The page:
Item #1: Wind and fir trees
QUILCENE, WA, just west of Seattle, had rain and wind. This storm tapped into tropical moisture, bringing as much as 3-7 inches of rain to the Olympic Mountains and North Cascades. Usually trees fall on electric lines and/or houses.
Buick lost the battle With a gallery of 12 photos.
One image shows the tree broke and the upper part is near the back end of the car. Maybe the moving car carried the other section forward.
Taller trees are more susceptible to the “lever” action whereby the force of the wind at the top gets carried to the roots. Firs concentrate their foliage on the top of the tree sticking up and out above other trees, so catch the wind and act as even larger levers. They are shallow rooted.
Note the lack of branches in any of the photos. One shows where the roots (or lack of) came out of the ground. This tree appears to have a larger diameter trunk than its nearby mates, so likely did stick up above them – into the wind.
Item #2: To leak and groan
The photo of the church has nothing to do with this story.
Adelaide’s pipes, all 3,209 of them, were sent to England for repair of the leaking and groaning. Each pipe was washed, re-leathered and tuned individually by ear.
I hope I never have to be re-leathered.
Item #3: briefs & rabbits
Nancy was looking at an ad from a local store that had underwear on sale. Did we need any?
Just then a story from Hobart, Tasmania (TAS) was one of the headlines on my computer screen.
Hobart faces Antarctica across 1,700 miles of cold ocean. One has to traverse Storm Bay first, but it is often cool, rainy, and windy in the region.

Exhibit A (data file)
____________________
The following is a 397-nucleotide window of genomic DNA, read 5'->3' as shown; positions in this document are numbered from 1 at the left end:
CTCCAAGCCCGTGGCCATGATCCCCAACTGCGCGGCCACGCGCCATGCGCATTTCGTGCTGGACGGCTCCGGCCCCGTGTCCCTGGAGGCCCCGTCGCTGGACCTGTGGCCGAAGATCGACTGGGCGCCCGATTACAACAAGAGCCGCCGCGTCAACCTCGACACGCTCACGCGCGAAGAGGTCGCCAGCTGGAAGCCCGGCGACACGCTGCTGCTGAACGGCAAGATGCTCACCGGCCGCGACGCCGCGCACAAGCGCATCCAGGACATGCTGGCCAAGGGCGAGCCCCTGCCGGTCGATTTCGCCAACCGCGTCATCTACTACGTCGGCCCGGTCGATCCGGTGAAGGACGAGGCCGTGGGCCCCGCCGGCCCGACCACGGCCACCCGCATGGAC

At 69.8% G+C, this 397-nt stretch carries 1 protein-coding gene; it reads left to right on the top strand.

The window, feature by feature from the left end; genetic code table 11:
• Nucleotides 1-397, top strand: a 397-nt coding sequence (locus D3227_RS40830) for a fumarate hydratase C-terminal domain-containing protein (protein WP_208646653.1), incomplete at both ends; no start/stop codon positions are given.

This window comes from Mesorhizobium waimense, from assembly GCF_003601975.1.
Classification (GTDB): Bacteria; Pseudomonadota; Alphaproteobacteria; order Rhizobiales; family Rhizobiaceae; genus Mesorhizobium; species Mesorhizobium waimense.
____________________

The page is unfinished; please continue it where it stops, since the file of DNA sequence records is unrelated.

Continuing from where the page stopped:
The main prison in TAS is located near the small community of Risdon Vale. It has a good environment for rabbits but, apparently, not for underwear.
“Only two pairs … this appears inadequate and, as a minimum, standard clothing issue should be at least four pairs …”
Also, there is this: “rabbits appear to be in plague proportions and are present in numbers sufficient to be noticed at all times of the day …”
An easy solution to these problems is shown here:
What’s not to like?
Item #4: And not a moment too soon
a ban of mandatory high heels
The changes will take effect Jan. 1, 2019; in the Province of Alberta.
This seems to be a big issue in the U.K. and Canada but don’t know that it has been in the USA.
When we were at the University of Idaho a new dean was hired. Likely he had never traveled west of Michigan, his then place of employment. During his early days at UI he wanted the folks in Mining, Geology, and Geography to wear dress shoes, instead of western (cowboy) boots.
That did not work well. After this was announced, folks that had not worn western boots began wearing them. A bunch of miscreants, we were.
And that, for this week, is the not so nasty news.